In particular, some representatives from rural areas raised questions about the state of exemptions granted to companies that wish to operate drones before federal regulations are completed. The FAA was required by law to set regulations by September 2015. A federal official testified that the FAA now is on target to complete regulations for UAVs 55 pounds and lighter by June 2016.
A number of companies wish to launch a variety of commercial UAV applications in agriculture in particular and have been allowed to do so through exemptions.
The House Transportation and Infrastructure Committee questioned a panel of experts Wednesday on how to protect manned aircraft from UAVs operating around airports. Rep. John Garamendi, D-Calif., has offered legislation that would restrict the use of UAVs within 2 miles of airports.
In addition, with harvest well underway in some parts of the country, Rep. Todd Rokita, R-Ind., said he was concerned current FAA exemptions for using drones allow for only daytime operations.
“Farmers may want to be in the field soon,” he said. “In a farm field they (drones) can be used around the clock.”
Michael G. Whitaker, deputy administrator of the Federal Aviation Administration, said farmers who use drone technology at night during harvest “could be allowed by exemption” to do so.
Rep. Rodney Davis, R-Ill., said while the FAA’s exemption process has allowed companies to proceed with the commercial use of UAVs, the exemption process hasn’t been fast enough.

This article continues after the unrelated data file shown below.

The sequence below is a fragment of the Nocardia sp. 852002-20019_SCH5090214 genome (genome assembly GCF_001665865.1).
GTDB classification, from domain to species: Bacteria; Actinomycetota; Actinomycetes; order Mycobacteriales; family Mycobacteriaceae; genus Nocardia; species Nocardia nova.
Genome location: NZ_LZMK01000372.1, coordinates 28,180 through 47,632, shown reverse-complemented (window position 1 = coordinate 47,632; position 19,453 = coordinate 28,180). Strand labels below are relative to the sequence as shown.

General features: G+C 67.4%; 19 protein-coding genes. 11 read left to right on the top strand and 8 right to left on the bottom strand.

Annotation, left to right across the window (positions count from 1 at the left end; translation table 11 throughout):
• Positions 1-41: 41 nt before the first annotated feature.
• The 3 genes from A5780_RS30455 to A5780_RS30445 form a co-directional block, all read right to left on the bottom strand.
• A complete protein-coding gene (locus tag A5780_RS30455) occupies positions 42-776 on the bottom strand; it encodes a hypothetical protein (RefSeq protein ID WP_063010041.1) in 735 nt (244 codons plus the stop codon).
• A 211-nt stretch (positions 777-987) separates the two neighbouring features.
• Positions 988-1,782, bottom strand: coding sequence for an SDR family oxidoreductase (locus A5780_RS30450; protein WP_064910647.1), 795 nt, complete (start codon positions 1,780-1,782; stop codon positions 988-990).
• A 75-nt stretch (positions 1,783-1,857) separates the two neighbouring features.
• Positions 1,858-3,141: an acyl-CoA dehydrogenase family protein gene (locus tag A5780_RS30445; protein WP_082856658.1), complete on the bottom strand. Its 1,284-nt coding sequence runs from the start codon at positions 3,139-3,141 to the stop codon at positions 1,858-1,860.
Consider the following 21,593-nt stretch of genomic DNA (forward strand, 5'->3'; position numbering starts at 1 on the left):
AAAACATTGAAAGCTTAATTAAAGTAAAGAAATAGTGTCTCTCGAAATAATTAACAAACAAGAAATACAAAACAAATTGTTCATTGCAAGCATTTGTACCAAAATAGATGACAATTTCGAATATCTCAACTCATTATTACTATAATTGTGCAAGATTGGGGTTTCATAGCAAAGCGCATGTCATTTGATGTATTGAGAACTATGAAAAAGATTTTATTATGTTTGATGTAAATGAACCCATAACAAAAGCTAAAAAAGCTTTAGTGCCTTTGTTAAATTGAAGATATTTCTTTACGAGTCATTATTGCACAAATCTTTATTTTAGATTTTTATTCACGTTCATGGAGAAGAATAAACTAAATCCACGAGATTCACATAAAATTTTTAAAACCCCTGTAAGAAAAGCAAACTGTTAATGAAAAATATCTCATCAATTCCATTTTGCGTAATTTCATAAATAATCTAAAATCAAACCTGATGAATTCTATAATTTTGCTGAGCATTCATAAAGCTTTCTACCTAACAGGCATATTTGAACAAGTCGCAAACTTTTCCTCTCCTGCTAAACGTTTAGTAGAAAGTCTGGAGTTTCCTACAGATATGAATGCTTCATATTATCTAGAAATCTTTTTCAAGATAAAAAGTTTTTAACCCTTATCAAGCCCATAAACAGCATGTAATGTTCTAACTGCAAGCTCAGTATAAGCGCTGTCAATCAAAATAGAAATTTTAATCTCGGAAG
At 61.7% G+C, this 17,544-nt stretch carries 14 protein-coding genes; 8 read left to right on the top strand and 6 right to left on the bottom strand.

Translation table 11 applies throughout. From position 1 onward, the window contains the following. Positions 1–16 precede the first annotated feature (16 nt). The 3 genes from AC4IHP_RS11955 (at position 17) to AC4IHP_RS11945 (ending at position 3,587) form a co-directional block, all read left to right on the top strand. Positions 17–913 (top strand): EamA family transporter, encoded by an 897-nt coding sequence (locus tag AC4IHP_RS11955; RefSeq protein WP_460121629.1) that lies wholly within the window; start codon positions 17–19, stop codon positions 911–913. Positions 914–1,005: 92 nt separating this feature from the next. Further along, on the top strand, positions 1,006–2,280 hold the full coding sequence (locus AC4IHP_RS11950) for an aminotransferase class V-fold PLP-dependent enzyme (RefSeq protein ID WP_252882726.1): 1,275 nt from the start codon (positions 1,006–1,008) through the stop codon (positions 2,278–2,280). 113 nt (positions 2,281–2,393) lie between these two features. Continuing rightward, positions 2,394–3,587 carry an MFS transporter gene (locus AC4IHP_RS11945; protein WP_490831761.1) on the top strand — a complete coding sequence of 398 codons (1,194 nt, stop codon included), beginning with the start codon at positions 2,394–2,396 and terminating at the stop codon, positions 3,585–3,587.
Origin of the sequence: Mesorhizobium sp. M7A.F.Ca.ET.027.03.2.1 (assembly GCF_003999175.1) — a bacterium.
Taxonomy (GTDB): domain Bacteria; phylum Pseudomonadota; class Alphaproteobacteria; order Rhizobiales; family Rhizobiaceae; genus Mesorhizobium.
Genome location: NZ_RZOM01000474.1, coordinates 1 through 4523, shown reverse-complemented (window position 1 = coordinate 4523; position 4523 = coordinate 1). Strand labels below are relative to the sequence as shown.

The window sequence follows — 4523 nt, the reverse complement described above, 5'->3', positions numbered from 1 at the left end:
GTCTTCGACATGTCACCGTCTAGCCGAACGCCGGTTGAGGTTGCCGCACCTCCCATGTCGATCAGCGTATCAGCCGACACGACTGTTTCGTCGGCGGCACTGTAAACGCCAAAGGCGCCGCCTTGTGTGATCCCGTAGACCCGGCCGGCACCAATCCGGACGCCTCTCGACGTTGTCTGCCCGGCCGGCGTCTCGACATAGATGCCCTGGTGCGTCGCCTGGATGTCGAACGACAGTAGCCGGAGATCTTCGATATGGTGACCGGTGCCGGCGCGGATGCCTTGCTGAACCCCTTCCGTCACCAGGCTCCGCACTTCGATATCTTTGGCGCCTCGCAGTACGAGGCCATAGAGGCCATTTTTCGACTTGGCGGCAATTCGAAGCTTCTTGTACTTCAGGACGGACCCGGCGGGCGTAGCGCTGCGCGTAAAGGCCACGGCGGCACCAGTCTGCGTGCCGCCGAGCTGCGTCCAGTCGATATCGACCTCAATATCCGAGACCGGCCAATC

“Part of my concerns have to do with the exemption process moving slowly,” he said. “Now that it has sped up, the older requests are limited versus the new requests, based on technology improvements. There might be some concern that older exemptions should have flexibility similar to newer.”
As of Sept. 30, 2015, FAA had granted 1,742 petitions for what is known as a FAA Modernization and Reform Act of 2012, Section 333 exemption, according to data from FAA’s website.
By law, aircraft operation in national airspace requires certified and registered aircraft, a pilot license and operational approval.
According to FAA a number of companies including agriculture precision and scouting companies already have been granted Section 333 exemptions.
Much of the committee hearing focused on what aviation officials said Wednesday is a growing number of close calls airliners and other planes have had with UAVs. The hearing comes just one day after the FAA fined a company in New York about $2 million for improperly flying drones in restricted airspace.
Rep. Michael E. Capuano, D-Mass., said the FAA needs to take steps to protect airspace before it’s too late.
“Doing nothing is not an excuse,” he said. “I see a reluctance to do something, especially the FAA. Do something before someone loses their life. Just get it done. Something is always better than nothing in the face of a known danger.”
Whitaker said FAA is attempting to provide much-needed education about the safe use of drones in two recently launched public campaigns.
FAA developed the “Know Before You Fly” and “No Drone Zone” programs. The first is a public-relations campaign aimed at what Whitaker said is conveying “commonsense advice” including don’t fly near airports, don’t fly in adverse weather, don’t fly under the influence of alcohol or drugs, and don’t fly over people or sensitive infrastructure such as power plants.
The second campaign launched during the most recent Super Bowl game earlier in 2015 includes a video posted on YouTube that received more than 59,000 hits.
“Most importantly, we received no reports of unauthorized activity in the restricted airspace around the stadium,” Whitaker said in his written testimony.
“We want people to enjoy their hobby, but we want to make sure they fly safely. Education, such as the programs noted above, has been our preferred method for successfully integrating UAS operators. We can never let an educational opportunity slip by. We need to be creative and collaborative in our approach to reaching the public.”